Brooklyn 99 — Moneyball

Captain Holt and Lieutenant Jeffords want to streamline the department and improve efficiency across the precinct. Jeffords is concerned that Capt. Holt is getting to greedy and can’t make many more improvements, but Capt. Holt believes he’s taking a Moneyball approach to the department. The film is his favorite and he finds the statistical analysis beautiful.

While he may be improving efficiency through his new statistical approach, the two should be concerned about diminishing returns. Productivity can increase with revised strategies, but additional productivity may require a significant increase in cost. In order to determine the optimal outcome, the two should focus on marginal analysis.

Moneyball — What’s the Problem?

In Greg Mankiw’s favorite textbook (and one of the best-selling principles textbooks worldwide), he introduces students to the notion of “thinking like an economist.” Across the start of most economics textbooks exists a section about thinking strategically by using the notions of opportunity costs, scarcity, and rationality. Moneyball can be used as a starting point for discussing the assumptions of economic thinking.

In a scene from the movie, Billy Beane is seen in a boardroom full of scouts discussing replacing former players and evaluating potential draft picks. This scene serves as a great opening dialogue to economic issues of scarcity and rationality. While the A’s would like to keep Jeremy Giambi, they do not have enough space in their budget to keep him and must let him sign with other teams who are willing and able to pay more for his services. The resounding question that Beane poses to his scouts is a question that can be integrated throughout almost any economics course, “what’s the problem?”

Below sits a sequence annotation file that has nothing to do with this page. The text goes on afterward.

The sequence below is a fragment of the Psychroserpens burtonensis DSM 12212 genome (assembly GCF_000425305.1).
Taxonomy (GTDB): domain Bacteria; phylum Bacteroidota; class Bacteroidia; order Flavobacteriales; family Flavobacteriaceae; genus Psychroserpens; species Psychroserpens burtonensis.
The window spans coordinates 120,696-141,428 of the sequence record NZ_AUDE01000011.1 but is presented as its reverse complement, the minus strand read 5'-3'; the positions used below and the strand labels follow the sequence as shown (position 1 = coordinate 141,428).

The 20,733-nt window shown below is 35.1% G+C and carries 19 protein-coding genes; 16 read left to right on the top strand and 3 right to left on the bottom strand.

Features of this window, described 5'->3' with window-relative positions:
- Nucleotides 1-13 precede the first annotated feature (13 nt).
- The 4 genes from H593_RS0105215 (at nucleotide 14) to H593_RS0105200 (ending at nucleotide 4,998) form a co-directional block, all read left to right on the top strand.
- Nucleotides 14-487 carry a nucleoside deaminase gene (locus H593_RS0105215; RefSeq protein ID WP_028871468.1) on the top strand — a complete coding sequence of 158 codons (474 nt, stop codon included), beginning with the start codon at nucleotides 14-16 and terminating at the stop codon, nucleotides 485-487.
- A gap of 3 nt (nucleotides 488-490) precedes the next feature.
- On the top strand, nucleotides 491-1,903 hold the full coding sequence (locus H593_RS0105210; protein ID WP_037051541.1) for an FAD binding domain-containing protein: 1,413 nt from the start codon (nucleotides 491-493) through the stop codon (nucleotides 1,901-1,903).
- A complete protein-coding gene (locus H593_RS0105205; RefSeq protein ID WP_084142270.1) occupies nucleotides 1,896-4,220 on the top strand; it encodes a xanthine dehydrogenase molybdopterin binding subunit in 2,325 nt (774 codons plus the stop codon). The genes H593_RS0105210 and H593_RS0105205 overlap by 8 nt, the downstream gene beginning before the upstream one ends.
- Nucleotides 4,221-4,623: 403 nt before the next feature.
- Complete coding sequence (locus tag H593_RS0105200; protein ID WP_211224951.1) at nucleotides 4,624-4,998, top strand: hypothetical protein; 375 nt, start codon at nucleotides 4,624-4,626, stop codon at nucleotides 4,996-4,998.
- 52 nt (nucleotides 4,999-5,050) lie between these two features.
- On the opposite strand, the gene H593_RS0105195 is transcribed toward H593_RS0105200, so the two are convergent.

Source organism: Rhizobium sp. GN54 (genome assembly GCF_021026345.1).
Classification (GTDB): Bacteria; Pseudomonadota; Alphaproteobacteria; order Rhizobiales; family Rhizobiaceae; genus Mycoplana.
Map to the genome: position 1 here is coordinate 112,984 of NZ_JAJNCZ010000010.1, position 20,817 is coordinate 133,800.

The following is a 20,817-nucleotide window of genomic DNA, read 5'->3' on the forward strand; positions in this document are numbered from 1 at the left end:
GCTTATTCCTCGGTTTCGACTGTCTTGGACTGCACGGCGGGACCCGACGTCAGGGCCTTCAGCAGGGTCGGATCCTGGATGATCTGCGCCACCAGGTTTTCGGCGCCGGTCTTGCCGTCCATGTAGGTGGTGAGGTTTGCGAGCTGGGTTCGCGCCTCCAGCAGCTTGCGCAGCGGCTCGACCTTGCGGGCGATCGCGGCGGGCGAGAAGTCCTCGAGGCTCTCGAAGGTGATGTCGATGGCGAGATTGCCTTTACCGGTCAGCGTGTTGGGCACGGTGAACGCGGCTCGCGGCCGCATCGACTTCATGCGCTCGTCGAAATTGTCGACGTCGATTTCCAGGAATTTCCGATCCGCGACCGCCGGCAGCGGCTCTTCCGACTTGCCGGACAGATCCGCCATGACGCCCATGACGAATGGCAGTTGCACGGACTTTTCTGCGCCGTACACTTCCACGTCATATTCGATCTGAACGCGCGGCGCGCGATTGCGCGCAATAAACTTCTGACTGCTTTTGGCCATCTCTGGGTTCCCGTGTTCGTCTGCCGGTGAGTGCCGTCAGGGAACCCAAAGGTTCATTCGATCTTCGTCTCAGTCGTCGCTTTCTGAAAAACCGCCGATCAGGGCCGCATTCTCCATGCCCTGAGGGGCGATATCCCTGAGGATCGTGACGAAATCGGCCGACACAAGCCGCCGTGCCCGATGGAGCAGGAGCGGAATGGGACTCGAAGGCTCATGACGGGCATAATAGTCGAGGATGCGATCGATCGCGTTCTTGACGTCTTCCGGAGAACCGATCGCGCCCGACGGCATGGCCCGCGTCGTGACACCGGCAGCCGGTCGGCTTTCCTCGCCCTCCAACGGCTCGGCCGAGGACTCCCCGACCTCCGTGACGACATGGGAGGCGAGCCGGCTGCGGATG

Battle of the Sexes — The Press Release

Billie Jean King left the United States Lawn Tennis Association because of the promoter’s  refusal to compensate the female players the same as the male players. Promoter Jack Kramer (played by Bill Pullman) argues that the men are paid more because they are stronger and faster. His colleague argues it from a reservation wage standpoint, that men needed to be paid more to attract them to the circuit. King (played by Emma Stone) argued that women should be paid equally based on marginal revenue product theory since the women sell the same number of tickets as men.

This same issue has been recently discussed regarding the US men’s and women’s national soccer teams.

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